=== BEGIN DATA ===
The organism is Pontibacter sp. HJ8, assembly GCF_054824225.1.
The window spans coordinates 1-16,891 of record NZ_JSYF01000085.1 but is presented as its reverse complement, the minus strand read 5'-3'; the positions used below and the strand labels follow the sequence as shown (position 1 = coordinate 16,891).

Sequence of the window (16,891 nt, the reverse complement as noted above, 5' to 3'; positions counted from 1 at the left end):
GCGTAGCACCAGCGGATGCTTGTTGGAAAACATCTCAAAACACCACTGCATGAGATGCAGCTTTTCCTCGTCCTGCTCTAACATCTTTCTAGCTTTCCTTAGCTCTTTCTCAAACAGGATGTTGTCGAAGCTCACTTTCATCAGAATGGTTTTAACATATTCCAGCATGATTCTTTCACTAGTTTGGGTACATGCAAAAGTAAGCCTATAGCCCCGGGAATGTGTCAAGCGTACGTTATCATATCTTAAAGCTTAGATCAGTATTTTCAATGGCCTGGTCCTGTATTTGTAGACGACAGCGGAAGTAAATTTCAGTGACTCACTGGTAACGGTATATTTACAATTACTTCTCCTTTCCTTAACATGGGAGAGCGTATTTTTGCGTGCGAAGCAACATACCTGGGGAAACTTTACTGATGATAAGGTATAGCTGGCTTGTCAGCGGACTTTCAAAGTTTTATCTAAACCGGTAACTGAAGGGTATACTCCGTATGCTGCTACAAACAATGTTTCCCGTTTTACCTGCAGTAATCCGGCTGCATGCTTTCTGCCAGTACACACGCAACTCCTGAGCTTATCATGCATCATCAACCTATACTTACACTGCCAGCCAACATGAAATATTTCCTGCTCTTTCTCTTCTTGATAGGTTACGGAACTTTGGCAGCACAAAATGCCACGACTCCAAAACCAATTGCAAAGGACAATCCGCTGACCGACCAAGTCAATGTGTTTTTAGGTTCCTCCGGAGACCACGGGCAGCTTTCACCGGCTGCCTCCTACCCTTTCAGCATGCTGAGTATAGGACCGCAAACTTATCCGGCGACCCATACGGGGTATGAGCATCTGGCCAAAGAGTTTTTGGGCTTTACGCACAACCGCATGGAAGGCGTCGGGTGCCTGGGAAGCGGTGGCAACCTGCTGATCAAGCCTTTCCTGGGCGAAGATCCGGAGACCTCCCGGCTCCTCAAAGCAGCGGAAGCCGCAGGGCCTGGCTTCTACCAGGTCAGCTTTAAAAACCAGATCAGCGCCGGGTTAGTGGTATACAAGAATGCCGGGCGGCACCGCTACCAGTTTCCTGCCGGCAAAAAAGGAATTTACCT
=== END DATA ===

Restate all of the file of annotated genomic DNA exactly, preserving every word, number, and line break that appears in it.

The organism is Pontibacter sp. HJ8, assembly GCF_054824225.1.
The window spans coordinates 1-16,891 of record NZ_JSYF01000085.1 but is presented as its reverse complement, the minus strand read 5'-3'; the positions used below and the strand labels follow the sequence as shown (position 1 = coordinate 16,891).

Sequence of the window (16,891 nt, the reverse complement as noted above, 5' to 3'; positions counted from 1 at the left end):
GCGTAGCACCAGCGGATGCTTGTTGGAAAACATCTCAAAACACCACTGCATGAGATGCAGCTTTTCCTCGTCCTGCTCTAACATCTTTCTAGCTTTCCTTAGCTCTTTCTCAAACAGGATGTTGTCGAAGCTCACTTTCATCAGAATGGTTTTAACATATTCCAGCATGATTCTTTCACTAGTTTGGGTACATGCAAAAGTAAGCCTATAGCCCCGGGAATGTGTCAAGCGTACGTTATCATATCTTAAAGCTTAGATCAGTATTTTCAATGGCCTGGTCCTGTATTTGTAGACGACAGCGGAAGTAAATTTCAGTGACTCACTGGTAACGGTATATTTACAATTACTTCTCCTTTCCTTAACATGGGAGAGCGTATTTTTGCGTGCGAAGCAACATACCTGGGGAAACTTTACTGATGATAAGGTATAGCTGGCTTGTCAGCGGACTTTCAAAGTTTTATCTAAACCGGTAACTGAAGGGTATACTCCGTATGCTGCTACAAACAATGTTTCCCGTTTTACCTGCAGTAATCCGGCTGCATGCTTTCTGCCAGTACACACGCAACTCCTGAGCTTATCATGCATCATCAACCTATACTTACACTGCCAGCCAACATGAAATATTTCCTGCTCTTTCTCTTCTTGATAGGTTACGGAACTTTGGCAGCACAAAATGCCACGACTCCAAAACCAATTGCAAAGGACAATCCGCTGACCGACCAAGTCAATGTGTTTTTAGGTTCCTCCGGAGACCACGGGCAGCTTTCACCGGCTGCCTCCTACCCTTTCAGCATGCTGAGTATAGGACCGCAAACTTATCCGGCGACCCATACGGGGTATGAGCATCTGGCCAAAGAGTTTTTGGGCTTTACGCACAACCGCATGGAAGGCGTCGGGTGCCTGGGAAGCGGTGGCAACCTGCTGATCAAGCCTTTCCTGGGCGAAGATCCGGAGACCTCCCGGCTCCTCAAAGCAGCGGAAGCCGCAGGGCCTGGCTTCTACCAGGTCAGCTTTAAAAACCAGATCAGCGCCGGGTTAGTGGTATACAAGAATGCCGGGCGGCACCGCTACCAGTTTCCTGCCGGCAAAAAAGGAATTTACCT